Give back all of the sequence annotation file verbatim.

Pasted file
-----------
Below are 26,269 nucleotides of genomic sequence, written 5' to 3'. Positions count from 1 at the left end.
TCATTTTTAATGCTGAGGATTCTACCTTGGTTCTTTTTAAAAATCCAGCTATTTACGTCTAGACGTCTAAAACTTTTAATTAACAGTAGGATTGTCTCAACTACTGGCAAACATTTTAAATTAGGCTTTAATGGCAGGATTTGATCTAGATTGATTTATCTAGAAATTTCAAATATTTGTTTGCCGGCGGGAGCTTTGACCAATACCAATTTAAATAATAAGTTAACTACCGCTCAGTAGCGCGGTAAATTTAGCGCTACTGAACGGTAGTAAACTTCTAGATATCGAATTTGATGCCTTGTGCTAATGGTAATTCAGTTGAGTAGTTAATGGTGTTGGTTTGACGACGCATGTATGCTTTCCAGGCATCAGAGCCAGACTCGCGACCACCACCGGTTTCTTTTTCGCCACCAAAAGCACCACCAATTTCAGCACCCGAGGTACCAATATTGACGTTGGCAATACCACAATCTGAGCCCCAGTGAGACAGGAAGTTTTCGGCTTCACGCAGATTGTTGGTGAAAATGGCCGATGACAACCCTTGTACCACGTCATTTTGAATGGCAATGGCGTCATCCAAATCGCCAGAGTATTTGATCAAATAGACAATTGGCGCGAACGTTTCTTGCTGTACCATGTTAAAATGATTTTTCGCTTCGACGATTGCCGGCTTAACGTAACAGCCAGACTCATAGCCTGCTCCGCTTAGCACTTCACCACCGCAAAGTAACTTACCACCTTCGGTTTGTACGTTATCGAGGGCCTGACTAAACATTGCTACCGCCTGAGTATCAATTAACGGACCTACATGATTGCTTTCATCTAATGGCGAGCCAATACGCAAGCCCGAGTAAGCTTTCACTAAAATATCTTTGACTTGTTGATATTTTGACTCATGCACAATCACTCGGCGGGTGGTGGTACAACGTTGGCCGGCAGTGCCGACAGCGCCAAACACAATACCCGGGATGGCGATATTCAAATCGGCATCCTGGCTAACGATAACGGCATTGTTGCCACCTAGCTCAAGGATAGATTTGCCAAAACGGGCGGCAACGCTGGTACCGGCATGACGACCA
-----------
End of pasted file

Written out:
Below are 26,269 nucleotides of genomic sequence, written 5' to 3'. Positions count from 1 at the left end.
TCATTTTTAATGCTGAGGATTCTACCTTGGTTCTTTTTAAAAATCCAGCTATTTACGTCTAGACGTCTAAAACTTTTAATTAACAGTAGGATTGTCTCAACTACTGGCAAACATTTTAAATTAGGCTTTAATGGCAGGATTTGATCTAGATTGATTTATCTAGAAATTTCAAATATTTGTTTGCCGGCGGGAGCTTTGACCAATACCAATTTAAATAATAAGTTAACTACCGCTCAGTAGCGCGGTAAATTTAGCGCTACTGAACGGTAGTAAACTTCTAGATATCGAATTTGATGCCTTGTGCTAATGGTAATTCAGTTGAGTAGTTAATGGTGTTGGTTTGACGACGCATGTATGCTTTCCAGGCATCAGAGCCAGACTCGCGACCACCACCGGTTTCTTTTTCGCCACCAAAAGCACCACCAATTTCAGCACCCGAGGTACCAATATTGACGTTGGCAATACCACAATCTGAGCCCCAGTGAGACAGGAAGTTTTCGGCTTCACGCAGATTGTTGGTGAAAATGGCCGATGACAACCCTTGTACCACGTCATTTTGAATGGCAATGGCGTCATCCAAATCGCCAGAGTATTTGATCAAATAGACAATTGGCGCGAACGTTTCTTGCTGTACCATGTTAAAATGATTTTTCGCTTCGACGATTGCCGGCTTAACGTAACAGCCAGACTCATAGCCTGCTCCGCTTAGCACTTCACCACCGCAAAGTAACTTACCACCTTCGGTTTGTACGTTATCGAGGGCCTGACTAAACATTGCTACCGCCTGAGTATCAATTAACGGACCTACATGATTGCTTTCATCTAATGGCGAGCCAATACGCAAGCCCGAGTAAGCTTTCACTAAAATATCTTTGACTTGTTGATATTTTGACTCATGCACAATCACTCGGCGGGTGGTGGTACAACGTTGGCCGGCAGTGCCGACAGCGCCAAACACAATACCCGGGATGGCGATATTCAAATCGGCATCCTGGCTAACGATAACGGCATTGTTGCCACCTAGCTCAAGGATAGATTTGCCAAAACGGGCGGCAACGCTGGTACCGGCATGACGACCA